Hands-on science projects involve questioning, observing, experimenting, and recording. While you may think you need a science lab or laboratory equipment to conduct a successful science experiment, think again — there are many things you can do in your own kitchen with items from the grocery store and common cooking utensils!
In Science Experiments You Can Eat, author Vicki Cobb points out that cooking changes food, and science involves studying those types of changes. Students can learn about solutions by making rock candy, ice pops, and fruit punch; they can study suspensions and emulsions by working with salad dressings and mayonnaise. Reactions can be observed when making cupcakes or caramel syrup, while microbes can be studied when making bread or pretzels.
Each chapter of Science Experiments You Can Eat begins with a short introduction, explaining what you will be doing during the experiment and why you will be doing it. Materials needed are also listed here. The procedures for each experiment are clearly outlined, as well as a brief discussion of the results.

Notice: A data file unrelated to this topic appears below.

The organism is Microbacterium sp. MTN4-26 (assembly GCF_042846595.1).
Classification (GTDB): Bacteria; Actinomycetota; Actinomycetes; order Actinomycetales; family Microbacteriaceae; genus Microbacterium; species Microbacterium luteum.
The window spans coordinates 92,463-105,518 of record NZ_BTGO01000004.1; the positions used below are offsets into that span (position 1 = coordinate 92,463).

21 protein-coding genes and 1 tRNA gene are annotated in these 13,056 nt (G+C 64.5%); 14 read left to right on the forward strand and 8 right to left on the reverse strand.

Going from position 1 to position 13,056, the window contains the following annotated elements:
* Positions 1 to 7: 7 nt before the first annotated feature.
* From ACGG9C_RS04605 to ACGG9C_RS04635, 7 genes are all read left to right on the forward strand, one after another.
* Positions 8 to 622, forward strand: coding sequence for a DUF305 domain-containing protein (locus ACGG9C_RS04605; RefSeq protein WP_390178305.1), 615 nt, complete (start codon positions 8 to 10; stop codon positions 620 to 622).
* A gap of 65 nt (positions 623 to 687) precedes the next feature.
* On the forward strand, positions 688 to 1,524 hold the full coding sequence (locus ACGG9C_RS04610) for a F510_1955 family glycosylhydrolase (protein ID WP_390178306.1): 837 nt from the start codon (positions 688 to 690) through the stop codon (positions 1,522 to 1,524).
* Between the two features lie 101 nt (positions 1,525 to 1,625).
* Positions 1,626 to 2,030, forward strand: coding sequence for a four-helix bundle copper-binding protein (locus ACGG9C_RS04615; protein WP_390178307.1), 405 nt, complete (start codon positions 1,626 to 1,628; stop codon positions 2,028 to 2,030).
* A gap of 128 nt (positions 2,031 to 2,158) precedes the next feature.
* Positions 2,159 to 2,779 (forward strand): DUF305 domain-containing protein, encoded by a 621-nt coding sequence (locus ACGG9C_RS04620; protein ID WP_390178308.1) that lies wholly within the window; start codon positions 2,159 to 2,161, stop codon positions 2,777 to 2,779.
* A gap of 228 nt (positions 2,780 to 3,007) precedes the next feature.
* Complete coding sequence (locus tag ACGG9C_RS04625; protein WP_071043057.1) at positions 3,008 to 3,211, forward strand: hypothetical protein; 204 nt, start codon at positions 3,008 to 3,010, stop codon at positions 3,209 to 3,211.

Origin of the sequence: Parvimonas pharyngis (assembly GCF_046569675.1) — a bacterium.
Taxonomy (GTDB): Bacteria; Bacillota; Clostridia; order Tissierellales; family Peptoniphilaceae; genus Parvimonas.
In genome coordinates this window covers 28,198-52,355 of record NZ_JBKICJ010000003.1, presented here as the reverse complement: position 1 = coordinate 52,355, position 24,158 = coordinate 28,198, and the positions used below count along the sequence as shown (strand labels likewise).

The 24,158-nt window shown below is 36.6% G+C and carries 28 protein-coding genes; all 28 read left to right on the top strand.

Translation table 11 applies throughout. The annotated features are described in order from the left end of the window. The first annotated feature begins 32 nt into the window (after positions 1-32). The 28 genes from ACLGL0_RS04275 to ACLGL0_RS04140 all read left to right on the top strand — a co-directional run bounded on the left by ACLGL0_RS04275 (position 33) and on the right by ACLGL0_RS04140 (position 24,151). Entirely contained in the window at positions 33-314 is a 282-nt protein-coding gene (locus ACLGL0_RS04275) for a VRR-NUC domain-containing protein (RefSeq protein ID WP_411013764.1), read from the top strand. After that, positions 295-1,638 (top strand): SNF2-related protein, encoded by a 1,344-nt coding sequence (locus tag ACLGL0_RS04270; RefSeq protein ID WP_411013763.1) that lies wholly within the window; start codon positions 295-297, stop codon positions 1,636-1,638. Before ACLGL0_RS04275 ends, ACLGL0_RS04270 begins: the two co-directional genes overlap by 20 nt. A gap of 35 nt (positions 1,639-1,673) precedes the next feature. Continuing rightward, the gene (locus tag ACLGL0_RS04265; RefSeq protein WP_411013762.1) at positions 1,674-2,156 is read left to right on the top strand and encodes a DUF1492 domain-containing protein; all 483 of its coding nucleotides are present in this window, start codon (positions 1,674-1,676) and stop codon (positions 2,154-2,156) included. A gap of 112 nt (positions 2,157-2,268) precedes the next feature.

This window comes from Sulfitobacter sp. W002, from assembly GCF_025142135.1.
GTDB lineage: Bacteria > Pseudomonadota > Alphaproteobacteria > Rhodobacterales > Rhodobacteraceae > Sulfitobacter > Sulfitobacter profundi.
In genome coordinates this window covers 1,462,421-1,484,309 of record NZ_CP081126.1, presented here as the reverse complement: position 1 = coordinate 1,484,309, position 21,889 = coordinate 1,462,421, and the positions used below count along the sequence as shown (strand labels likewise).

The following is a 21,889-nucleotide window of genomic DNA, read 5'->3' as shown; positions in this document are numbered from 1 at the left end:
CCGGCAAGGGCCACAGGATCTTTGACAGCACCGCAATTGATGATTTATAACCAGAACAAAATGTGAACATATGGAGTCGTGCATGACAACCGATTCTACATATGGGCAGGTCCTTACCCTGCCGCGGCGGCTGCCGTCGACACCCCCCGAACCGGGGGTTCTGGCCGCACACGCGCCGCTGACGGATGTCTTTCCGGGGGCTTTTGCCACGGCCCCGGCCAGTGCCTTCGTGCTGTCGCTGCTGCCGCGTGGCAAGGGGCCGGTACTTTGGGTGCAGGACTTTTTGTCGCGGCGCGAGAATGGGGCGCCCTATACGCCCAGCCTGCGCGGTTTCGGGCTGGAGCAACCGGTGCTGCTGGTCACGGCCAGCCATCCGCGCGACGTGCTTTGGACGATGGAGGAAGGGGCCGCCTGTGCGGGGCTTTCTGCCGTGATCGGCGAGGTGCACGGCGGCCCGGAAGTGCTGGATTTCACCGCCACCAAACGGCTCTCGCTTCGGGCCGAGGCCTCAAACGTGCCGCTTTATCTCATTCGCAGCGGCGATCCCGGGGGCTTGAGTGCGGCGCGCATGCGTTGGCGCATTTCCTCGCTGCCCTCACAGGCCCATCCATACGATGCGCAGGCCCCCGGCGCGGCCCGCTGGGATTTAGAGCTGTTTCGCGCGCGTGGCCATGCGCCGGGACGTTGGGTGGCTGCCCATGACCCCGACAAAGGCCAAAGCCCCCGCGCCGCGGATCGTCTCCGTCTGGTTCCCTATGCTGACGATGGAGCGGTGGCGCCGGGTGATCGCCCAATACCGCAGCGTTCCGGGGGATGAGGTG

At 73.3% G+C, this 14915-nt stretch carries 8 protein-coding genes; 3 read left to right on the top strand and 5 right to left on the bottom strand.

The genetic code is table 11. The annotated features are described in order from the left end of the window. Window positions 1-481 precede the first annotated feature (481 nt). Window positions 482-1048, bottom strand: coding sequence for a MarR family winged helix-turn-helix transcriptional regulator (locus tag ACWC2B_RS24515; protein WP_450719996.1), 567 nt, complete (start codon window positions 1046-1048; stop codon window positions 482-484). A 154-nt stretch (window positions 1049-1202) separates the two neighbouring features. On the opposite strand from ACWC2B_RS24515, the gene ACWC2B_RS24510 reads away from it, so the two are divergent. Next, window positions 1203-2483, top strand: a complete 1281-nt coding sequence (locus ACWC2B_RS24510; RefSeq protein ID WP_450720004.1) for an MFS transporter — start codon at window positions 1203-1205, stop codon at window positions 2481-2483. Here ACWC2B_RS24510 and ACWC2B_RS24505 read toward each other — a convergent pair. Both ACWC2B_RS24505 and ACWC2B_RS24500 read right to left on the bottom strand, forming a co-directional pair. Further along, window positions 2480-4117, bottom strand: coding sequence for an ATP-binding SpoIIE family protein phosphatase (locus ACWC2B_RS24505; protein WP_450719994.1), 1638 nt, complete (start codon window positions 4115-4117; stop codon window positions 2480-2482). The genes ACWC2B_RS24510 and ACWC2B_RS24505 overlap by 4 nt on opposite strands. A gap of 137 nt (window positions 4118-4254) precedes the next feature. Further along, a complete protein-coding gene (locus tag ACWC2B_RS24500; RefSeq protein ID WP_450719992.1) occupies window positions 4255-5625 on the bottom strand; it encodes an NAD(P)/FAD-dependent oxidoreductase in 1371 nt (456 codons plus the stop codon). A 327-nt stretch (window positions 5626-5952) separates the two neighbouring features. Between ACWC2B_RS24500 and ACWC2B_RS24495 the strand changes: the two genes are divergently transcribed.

If you find your child enjoys science in the kitchen, some other books you might look for include:
- More Science Experiments You Can Eat by Vicki Cobb
- Gobble Up Science: Fun Activities to Complete and Eat by Carol Johmann, Elizabeth Rieth, and Kelly Kennedy
- Simple Kitchen Experiments: Learning Science With Everyday Foods by Muriel Mandell and Frances W. Zweifel
- Everyday Science Experiments in the Kitchen by John Daniel Hartzog
- Kitchen Science Experiments: How Does Your Mold Garden Grow? by Sudipta Bardhan-Quallen
- Science in the Kitchen by Rebecca Heddle
- Munch! Crunch! What’s for Lunch?: Experiments in the Kitchen by Janice Lobb, Ann Savage, and Peter Utton
- The Science Chef: 100 Fun Food Experiments and Recipes for Kids by Joan D’Amico and Karen Drummond
Homeschooling Reading Curriculum by SmartTutor.com
Picture By: woodleywonderworks
Guest Blogger: Samantha Bell